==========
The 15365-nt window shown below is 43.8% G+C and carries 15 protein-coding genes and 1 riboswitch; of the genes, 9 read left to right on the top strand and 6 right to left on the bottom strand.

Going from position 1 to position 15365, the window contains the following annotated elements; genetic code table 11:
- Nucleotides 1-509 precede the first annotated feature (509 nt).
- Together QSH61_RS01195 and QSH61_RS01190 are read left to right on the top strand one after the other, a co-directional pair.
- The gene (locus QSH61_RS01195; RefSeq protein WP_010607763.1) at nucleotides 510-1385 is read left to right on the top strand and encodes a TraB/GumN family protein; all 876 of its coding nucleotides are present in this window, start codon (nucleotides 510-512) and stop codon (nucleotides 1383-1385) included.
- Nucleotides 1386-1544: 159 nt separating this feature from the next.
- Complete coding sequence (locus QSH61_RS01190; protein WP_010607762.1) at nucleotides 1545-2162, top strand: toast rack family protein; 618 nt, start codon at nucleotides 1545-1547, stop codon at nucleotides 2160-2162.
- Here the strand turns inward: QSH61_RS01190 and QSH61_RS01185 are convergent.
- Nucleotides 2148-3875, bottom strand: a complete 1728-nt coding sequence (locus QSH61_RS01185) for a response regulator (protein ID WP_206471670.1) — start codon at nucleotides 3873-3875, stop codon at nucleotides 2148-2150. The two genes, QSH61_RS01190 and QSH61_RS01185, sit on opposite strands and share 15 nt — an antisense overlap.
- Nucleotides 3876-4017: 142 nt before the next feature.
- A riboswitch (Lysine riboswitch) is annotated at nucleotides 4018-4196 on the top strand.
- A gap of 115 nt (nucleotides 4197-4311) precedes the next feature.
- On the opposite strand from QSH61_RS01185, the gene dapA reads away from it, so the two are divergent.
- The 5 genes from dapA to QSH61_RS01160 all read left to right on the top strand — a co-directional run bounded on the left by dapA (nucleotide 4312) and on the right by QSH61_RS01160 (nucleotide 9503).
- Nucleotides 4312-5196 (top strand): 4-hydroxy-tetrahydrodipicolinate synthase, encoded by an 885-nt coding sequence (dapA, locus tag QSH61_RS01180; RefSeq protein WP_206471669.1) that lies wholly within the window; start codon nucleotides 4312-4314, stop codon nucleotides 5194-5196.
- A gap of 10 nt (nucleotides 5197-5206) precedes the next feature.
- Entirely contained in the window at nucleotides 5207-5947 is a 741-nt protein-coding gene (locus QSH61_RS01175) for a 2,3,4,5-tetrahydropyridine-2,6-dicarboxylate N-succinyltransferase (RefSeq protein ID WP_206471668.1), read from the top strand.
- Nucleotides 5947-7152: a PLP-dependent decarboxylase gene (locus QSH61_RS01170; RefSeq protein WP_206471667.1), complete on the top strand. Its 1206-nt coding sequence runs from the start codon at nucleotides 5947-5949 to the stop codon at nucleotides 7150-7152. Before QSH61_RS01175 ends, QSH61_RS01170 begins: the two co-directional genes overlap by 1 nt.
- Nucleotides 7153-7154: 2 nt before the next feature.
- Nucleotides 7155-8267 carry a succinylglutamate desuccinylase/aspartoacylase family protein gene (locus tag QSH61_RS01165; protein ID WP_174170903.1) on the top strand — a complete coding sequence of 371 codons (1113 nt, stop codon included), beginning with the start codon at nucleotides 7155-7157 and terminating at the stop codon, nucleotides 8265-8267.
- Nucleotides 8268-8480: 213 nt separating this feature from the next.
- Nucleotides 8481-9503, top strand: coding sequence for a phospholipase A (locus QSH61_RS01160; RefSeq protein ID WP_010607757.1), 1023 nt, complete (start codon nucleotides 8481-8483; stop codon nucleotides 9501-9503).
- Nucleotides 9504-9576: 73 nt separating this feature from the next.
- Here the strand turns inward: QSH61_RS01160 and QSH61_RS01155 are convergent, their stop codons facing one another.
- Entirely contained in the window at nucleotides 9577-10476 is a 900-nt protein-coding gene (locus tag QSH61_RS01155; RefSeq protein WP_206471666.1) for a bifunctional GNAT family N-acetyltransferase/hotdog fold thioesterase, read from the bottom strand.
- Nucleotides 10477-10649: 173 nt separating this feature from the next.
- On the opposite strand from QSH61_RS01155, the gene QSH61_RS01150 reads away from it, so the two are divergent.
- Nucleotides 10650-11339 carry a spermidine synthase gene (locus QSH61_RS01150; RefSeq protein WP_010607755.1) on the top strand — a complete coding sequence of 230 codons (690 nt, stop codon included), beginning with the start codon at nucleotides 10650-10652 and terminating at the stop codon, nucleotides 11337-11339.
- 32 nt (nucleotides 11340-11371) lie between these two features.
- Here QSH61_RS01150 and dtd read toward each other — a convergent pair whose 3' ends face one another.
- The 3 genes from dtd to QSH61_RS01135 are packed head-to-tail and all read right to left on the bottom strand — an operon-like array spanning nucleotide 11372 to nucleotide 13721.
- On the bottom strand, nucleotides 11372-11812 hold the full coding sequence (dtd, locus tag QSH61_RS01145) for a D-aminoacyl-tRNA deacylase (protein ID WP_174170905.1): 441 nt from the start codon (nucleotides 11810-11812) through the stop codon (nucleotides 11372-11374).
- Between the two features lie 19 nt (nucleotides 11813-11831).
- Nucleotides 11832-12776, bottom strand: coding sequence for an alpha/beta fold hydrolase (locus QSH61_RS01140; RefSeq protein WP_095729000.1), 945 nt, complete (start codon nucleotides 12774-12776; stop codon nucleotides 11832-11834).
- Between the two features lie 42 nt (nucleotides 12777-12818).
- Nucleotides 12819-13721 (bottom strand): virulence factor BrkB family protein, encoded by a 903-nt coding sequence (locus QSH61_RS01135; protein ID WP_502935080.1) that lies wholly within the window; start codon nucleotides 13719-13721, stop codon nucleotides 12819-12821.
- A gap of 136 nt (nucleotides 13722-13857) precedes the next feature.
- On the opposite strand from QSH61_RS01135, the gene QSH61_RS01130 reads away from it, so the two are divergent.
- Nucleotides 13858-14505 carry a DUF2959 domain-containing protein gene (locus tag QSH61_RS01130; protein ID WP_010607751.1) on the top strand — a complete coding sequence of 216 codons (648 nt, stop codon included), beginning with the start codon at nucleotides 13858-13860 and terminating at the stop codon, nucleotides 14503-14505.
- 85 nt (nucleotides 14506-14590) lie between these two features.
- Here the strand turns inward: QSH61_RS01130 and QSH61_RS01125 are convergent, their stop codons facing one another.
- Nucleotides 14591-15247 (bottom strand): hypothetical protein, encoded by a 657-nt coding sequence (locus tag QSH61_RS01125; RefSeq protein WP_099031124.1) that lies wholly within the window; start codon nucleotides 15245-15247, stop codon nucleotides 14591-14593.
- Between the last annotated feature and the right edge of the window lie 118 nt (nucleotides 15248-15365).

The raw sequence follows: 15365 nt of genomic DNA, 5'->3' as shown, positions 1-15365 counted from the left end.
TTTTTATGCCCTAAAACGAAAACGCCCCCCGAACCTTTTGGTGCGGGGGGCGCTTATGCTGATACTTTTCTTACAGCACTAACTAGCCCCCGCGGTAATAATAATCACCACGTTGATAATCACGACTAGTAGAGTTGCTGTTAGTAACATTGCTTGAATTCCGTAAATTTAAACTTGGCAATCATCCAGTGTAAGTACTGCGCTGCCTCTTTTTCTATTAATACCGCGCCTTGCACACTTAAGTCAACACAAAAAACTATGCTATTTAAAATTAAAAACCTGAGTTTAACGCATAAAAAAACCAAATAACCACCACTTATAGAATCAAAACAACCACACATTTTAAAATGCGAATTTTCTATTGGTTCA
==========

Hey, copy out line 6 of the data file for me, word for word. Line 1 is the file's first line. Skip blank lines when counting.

- Nucleotides 1386-1544: 159 nt separating this feature from the next.